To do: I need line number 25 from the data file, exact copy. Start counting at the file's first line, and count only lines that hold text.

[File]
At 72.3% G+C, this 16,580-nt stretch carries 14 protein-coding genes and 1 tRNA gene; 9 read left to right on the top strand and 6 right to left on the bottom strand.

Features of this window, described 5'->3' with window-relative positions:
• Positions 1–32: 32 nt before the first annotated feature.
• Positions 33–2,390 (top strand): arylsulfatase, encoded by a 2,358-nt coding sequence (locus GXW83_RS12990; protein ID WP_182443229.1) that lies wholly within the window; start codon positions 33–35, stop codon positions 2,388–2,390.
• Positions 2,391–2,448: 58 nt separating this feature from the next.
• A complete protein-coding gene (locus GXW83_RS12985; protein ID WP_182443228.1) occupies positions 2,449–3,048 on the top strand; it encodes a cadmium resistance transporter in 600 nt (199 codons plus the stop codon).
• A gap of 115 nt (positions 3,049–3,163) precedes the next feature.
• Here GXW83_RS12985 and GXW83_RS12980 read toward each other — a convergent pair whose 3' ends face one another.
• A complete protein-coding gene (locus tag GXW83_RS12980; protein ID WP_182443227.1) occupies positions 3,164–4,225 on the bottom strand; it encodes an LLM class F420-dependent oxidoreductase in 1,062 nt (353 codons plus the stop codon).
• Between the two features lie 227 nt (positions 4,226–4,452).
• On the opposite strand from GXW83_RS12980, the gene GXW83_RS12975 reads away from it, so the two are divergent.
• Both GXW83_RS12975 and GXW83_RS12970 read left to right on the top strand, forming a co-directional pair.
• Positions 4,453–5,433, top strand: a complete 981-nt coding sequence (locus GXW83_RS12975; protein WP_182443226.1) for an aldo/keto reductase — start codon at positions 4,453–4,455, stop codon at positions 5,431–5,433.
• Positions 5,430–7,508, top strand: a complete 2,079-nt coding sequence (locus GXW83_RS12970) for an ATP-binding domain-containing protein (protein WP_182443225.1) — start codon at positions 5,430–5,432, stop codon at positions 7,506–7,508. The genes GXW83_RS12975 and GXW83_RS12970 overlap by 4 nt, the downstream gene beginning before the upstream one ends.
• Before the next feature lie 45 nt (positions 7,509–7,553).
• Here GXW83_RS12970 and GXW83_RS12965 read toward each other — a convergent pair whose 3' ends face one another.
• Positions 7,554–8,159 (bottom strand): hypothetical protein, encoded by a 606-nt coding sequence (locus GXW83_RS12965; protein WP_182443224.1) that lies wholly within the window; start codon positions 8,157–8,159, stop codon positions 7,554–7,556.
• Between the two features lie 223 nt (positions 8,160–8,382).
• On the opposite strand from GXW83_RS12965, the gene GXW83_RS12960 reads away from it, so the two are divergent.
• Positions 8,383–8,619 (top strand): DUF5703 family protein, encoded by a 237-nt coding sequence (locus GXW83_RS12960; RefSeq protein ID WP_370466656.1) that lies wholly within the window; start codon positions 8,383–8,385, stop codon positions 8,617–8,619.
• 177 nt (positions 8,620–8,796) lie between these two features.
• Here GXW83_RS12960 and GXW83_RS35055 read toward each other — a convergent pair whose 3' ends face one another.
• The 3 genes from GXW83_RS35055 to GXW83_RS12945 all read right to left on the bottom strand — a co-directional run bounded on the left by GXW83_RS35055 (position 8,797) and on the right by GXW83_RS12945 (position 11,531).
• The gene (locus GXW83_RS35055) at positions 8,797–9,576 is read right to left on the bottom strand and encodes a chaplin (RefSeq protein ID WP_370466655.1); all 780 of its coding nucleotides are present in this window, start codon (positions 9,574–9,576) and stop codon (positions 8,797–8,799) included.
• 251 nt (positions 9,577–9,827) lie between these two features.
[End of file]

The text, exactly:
• 251 nt (positions 9,577–9,827) lie between these two features.